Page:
Friday, 20 March 2009

Theatre for A Change

Our developing partnership with Theatre for A Change is a very important part of our portfolio. Here is the article I've submitted for Drama St.Mary's brochure on this work.

In April 2008 Mark Griffin and Matthew Hahn spent two weeks in Malawi as guests of Theatre for a Change, a company specialising in the interactive forum theatre techniques pioneered by Brazilian theatre practitioner Augusto Boal.

The work of Tfac in Malawi uses this methodology to exploring strategies to enable individuals to assert their gender and sexual rights. The lecturers visit was a prelude to future exchanges of good practice between Tfac trainees and Drama St.Mary’s students interested in Theatre and Development work. The first cohort of our students will travel to Malawi and join Tfac in January 2011. These are some of the notes Mark made during the visit.

Each day, with the company, begins early with a six o’clock breakfast meeting of the core team, who over coffee and cereal discuss the needs for the day. It helps that all of them are focused on a common goal, namely HIV/AIDS prevention in a country where 14% of the population carry the virus.
Patrick, Tfac’s director, heads for the offices in the British Council Building, whilst Sam and Eric, the two senior facilitators head off to meet the twenty trainees, as they do three times a week.

‘Circle! Circle!’ cries Sam
‘Circle!’ respond the trainees coming together.

‘Gender! Gender!’ calls Eric and the circle checks itself to ensure the circle is balanced.

The training session is a mixture of skills development, reflection and evaluative feedback. Brainstorming is a common tool, as is improvisation and discussion. All are expected and encouraged to participate and a focus ball is smoothly passed around the space with participants taking turns to speak or suggest ideas for furthering the work. Each of the day’s activities, including planning the schedule, is facilitated by a different student. The process is everything and everybody trusts it.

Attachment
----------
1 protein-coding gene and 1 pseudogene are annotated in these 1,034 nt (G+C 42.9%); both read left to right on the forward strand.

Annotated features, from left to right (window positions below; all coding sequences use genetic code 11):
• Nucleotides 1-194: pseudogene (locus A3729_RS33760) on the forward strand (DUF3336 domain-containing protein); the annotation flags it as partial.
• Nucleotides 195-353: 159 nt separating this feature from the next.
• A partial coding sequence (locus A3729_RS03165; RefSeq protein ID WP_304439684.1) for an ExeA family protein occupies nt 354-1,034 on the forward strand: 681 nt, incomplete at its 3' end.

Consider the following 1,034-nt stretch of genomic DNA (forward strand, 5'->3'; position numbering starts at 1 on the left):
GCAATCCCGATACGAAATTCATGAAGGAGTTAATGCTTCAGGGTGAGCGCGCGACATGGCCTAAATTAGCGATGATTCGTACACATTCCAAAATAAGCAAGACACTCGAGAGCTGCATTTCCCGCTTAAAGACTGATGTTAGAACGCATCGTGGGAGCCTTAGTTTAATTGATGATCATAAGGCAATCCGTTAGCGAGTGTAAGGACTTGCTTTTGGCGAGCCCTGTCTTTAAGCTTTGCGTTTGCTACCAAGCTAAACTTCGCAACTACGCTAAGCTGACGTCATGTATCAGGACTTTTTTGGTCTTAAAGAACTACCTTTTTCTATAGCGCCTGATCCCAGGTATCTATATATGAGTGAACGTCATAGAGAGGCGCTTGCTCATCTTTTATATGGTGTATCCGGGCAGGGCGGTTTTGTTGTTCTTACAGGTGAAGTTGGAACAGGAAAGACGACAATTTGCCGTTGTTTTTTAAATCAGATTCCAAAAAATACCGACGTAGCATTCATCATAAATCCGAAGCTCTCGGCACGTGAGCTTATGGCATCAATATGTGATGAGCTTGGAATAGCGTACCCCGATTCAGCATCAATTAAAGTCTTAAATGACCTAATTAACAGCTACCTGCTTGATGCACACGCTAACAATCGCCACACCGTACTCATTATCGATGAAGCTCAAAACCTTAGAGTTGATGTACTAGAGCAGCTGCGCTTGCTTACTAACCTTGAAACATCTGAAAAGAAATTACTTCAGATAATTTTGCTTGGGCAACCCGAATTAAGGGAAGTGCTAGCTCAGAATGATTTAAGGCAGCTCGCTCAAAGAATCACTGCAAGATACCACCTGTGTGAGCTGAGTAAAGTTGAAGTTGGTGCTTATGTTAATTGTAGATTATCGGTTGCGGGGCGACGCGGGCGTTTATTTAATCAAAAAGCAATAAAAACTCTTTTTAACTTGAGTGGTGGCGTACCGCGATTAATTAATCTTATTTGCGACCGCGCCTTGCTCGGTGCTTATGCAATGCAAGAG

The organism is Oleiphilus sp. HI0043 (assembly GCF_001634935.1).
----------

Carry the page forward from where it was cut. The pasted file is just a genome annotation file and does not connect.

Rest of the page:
Large sections of the work are videoed and reviewed with the trainees focusing on their use of voice, body and space as well as helping to indicate areas for development and improvement. It’s a rigorous and rewarding approach.

On Monday’s and Thursdays the twenty trainees travel into the schools and communities of Lilongwe to disseminate their work to their own focus group of twenty. In this way 400 people a week are already participating and later this month the trainees will take up placements in the nine teacher training colleges across the length of Malawi to deliver this methodology to all prospective Primary school teachers in the country.

We travel with trainees Ruth and Rashid who have been developing a theatre group with twenty sex workers from Kwale. At our first meeting the focus is on gathering testimony, with the workers using storytelling, short dramatisations and song to collect ideas for a short play. The work has a composite feel but each decision taken in creating the play is agreed on for its authenticity. The session ends with a joyful dance and the handing out of bags of rice donated by Feed the Children. Once this is done Grace, the leader reminds her fellow actors of the need for them to stay healthy and strong so that they can continue their important work.

Three days later we return to see the dress rehearsal of the play that the women have prepared. We crowd into a tiny sun baked yard to see how the story has developed. The rehearsal has caused a huge stir in the community and its standing room only as neighbours, friends and children crowd in to see what’s going on.

Afterwards Grace shows us around the group’s communal garden where sweet garlic, onions and tomatoes are growing. For the women this is a move towards self-sufficiency and an essential contribution to ensuring they remain nutritionally secure and it would not have happened had not the group come together through the drama workshops. Improvements imagined through a rehearsal are being act on by the women as they look to improve their quality of life. It’s inspiring and powerful work.

For more information on the the partnership between Theatre for a Change and Drama St.Mary’s please contact Matthew on:

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